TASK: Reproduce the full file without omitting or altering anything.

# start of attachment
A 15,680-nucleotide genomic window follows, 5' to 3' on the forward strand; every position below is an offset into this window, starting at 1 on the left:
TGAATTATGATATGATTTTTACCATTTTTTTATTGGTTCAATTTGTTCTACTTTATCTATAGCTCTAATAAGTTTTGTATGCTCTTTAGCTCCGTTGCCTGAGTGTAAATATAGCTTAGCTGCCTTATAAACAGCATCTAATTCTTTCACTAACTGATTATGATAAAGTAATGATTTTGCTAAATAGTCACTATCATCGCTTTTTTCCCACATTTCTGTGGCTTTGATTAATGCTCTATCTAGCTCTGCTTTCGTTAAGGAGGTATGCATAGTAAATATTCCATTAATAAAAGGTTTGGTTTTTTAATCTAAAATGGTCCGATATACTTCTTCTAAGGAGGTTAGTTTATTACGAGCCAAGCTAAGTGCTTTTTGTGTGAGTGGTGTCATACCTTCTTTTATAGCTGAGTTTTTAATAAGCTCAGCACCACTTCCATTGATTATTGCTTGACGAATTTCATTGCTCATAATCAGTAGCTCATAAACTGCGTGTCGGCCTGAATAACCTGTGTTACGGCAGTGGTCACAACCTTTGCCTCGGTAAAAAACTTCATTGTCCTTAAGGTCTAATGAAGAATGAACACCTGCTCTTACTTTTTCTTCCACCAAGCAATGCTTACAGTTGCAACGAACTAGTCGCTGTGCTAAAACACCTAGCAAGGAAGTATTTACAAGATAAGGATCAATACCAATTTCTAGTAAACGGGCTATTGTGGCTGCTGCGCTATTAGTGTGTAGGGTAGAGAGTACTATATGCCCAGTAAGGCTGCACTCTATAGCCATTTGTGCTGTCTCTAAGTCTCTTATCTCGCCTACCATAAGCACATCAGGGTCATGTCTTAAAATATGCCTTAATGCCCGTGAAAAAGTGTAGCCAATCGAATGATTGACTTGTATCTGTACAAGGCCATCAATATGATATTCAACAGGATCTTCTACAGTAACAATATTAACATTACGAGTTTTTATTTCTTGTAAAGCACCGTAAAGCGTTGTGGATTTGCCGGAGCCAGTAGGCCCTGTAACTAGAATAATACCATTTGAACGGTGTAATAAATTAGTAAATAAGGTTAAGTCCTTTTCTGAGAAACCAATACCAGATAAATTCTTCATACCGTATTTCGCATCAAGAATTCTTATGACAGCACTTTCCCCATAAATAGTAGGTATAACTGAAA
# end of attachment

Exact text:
A 15,680-nucleotide genomic window follows, 5' to 3' on the forward strand; every position below is an offset into this window, starting at 1 on the left:
TGAATTATGATATGATTTTTACCATTTTTTTATTGGTTCAATTTGTTCTACTTTATCTATAGCTCTAATAAGTTTTGTATGCTCTTTAGCTCCGTTGCCTGAGTGTAAATATAGCTTAGCTGCCTTATAAACAGCATCTAATTCTTTCACTAACTGATTATGATAAAGTAATGATTTTGCTAAATAGTCACTATCATCGCTTTTTTCCCACATTTCTGTGGCTTTGATTAATGCTCTATCTAGCTCTGCTTTCGTTAAGGAGGTATGCATAGTAAATATTCCATTAATAAAAGGTTTGGTTTTTTAATCTAAAATGGTCCGATATACTTCTTCTAAGGAGGTTAGTTTATTACGAGCCAAGCTAAGTGCTTTTTGTGTGAGTGGTGTCATACCTTCTTTTATAGCTGAGTTTTTAATAAGCTCAGCACCACTTCCATTGATTATTGCTTGACGAATTTCATTGCTCATAATCAGTAGCTCATAAACTGCGTGTCGGCCTGAATAACCTGTGTTACGGCAGTGGTCACAACCTTTGCCTCGGTAAAAAACTTCATTGTCCTTAAGGTCTAATGAAGAATGAACACCTGCTCTTACTTTTTCTTCCACCAAGCAATGCTTACAGTTGCAACGAACTAGTCGCTGTGCTAAAACACCTAGCAAGGAAGTATTTACAAGATAAGGATCAATACCAATTTCTAGTAAACGGGCTATTGTGGCTGCTGCGCTATTAGTGTGTAGGGTAGAGAGTACTATATGCCCAGTAAGGCTGCACTCTATAGCCATTTGTGCTGTCTCTAAGTCTCTTATCTCGCCTACCATAAGCACATCAGGGTCATGTCTTAAAATATGCCTTAATGCCCGTGAAAAAGTGTAGCCAATCGAATGATTGACTTGTATCTGTACAAGGCCATCAATATGATATTCAACAGGATCTTCTACAGTAACAATATTAACATTACGAGTTTTTATTTCTTGTAAAGCACCGTAAAGCGTTGTGGATTTGCCGGAGCCAGTAGGCCCTGTAACTAGAATAATACCATTTGAACGGTGTAATAAATTAGTAAATAAGGTTAAGTCCTTTTCTGAGAAACCAATACCAGATAAATTCTTCATACCGTATTTCGCATCAAGAATTCTTATGACAGCACTTTCCCCATAAATAGTAGGTATAACTGAAA